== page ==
I have had the best fortune with Producers since the beloved Bill Haber on Spamalot.  Arnold Engelman is currently in from New York.  We have done three shows together, first the tryout of What About Dick? at The Montalban, then Rutlemania! a crazy live interactive tribute show, and latterly An Evening Without Monty Python, both of which also played New York.  Arnold ran The Westbeth Theater in the Village, where I saw Eddie Izzard and Billy Connolly.   He is extraordinarily energetic, pays great attention to detail, and has consummate taste in comedians.

My other Producer is the extraordinary John Goldstone, who has been producing things for me since Monty Python and The Holy Grail.   He produced all the Python movies.  Currently he has produced the latest Grail Blueray edition and the new Python App The Book of Days, which shows the making of the movie and actually interacts with the Blueray if you have both (nudge nudge).    He produced our Oratorio Not The Messiah, He’s a Very Naughty Boy, which I am sure you have seen…(wink wink.)

These two with my long-time pal Tom Hoberman make it all possible.   Thanks chaps.

And I’m sure you can’t wait to see my Dick.

Pete Seeger. An apology

By , March 19, 2012 11:31 am

Martin Lewis has asked me to help him promote his new thing, which has posed me something of a dilemma, since I owe him gratitude for making this site possible.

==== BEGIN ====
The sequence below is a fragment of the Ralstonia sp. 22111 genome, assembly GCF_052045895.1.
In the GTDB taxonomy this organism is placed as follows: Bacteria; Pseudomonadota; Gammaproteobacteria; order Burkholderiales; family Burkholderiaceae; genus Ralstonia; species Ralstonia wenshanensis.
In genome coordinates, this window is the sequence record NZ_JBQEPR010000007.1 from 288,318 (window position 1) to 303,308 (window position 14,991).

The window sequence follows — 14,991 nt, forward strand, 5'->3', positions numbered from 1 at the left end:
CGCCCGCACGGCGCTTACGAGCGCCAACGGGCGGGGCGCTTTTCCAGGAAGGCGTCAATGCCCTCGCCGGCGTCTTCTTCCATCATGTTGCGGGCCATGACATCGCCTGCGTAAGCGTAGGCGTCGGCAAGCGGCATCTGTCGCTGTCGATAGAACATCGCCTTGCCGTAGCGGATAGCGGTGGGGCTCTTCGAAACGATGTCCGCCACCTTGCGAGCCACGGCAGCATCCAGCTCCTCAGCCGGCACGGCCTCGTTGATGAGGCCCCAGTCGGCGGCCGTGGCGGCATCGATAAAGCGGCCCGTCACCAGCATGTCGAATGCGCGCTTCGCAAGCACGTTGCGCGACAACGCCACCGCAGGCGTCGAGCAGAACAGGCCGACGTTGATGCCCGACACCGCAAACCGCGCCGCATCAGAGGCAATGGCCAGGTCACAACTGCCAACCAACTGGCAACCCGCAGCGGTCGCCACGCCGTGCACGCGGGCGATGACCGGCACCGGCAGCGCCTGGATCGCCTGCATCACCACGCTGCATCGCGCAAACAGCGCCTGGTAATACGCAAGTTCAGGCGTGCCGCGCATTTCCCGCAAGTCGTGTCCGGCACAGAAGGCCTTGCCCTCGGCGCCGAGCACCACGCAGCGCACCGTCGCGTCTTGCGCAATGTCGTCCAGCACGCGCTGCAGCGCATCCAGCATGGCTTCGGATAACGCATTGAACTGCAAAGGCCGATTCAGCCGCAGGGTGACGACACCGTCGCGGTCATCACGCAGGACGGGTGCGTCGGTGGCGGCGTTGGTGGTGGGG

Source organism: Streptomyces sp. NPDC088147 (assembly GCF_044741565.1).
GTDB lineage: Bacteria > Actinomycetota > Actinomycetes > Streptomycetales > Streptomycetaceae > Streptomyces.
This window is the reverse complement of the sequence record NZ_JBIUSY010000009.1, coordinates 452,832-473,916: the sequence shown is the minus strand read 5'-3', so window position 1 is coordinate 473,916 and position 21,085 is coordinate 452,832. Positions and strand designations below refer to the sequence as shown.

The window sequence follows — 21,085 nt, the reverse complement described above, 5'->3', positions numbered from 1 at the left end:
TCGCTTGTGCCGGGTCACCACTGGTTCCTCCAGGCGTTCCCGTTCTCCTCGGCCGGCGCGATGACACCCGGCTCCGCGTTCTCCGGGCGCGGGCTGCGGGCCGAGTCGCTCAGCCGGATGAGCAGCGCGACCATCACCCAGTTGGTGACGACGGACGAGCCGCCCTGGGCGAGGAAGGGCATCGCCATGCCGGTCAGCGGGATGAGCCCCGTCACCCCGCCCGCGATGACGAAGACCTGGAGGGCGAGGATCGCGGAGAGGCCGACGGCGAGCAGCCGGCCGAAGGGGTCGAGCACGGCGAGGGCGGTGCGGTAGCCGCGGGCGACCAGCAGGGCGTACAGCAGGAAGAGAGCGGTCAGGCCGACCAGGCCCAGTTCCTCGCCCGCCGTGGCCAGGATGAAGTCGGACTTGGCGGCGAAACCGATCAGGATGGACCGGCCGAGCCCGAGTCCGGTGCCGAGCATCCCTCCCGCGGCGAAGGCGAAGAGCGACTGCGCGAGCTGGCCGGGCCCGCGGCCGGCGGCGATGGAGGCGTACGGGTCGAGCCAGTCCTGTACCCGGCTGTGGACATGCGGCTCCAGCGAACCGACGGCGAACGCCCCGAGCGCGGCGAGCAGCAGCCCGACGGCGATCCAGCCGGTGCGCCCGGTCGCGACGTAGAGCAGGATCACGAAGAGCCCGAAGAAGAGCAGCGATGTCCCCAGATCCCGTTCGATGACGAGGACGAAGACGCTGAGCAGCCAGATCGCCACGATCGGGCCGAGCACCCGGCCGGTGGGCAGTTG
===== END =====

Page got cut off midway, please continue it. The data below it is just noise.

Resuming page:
This is what he writes:

This coming week sees the 50th anniversary of the release of Bob Dylan’s first album. That seems like a good occasion on which to release the music video of Pete Seeger performing Bob Dylan’s “Forever Young”. And to draw people’s attention to the digital audio track – the sales of which benefit Amnesty.  So though I rarely ask this of my friends – on this occasion I would truly value your assistance. Please help me spread the word about Pete Seeger and “Forever Young”. Please share this project with your friends and family. Facebook it, Tweet it, bleat it, email-blast it, share it, “digg” it, “like” it – whatever you can do…

Now here is my dilemma.   I have to confess to a lifelong aversion to Pete Seeger, and white men playing banjos.

I have learned to overcome the latter prejudice, by making exceptions for people who are white and play banjos but are also comedians… e.g. Billy Connolly, Kevin Nealon, and Steve Martin since it clearly marks a lonely and obsessive youth.   But Pete Seeger?   Really?

So though Martin has asked me to Facebook, and Tweet on Twitter, you know that this is nothing I can do because I prefer an anti-social network.  Even this blog has been sadly intermittent, because I have been working hard on my Dick (no pun unintended.)

So why don’t you make up my own mind for me.

Here’s the info.  If I am wrong please text Michael Palin and tell him….


1) The Music Video:

2) The “Forever Pete!” Website:

3) Column on Huffington Post:

Already Number Two in the App Store. Enjoy!

By , March 6, 2012 6:05 pm


By , March 1, 2012 4:51 pm

I should have blogged sooner but I have been busy working on my Dick, however, there is a brilliant production of Spamalot at the Pantages (LA) for a few more days. It is on tour round the country, and I can wholeheartedly recommend it. It’s an absolutely fabulous cast.  John Du Prez and I attended the opening on Tuesday.  We laughed, we cried, we danced, and we were very grateful and very happy.  Bravo to the whole company!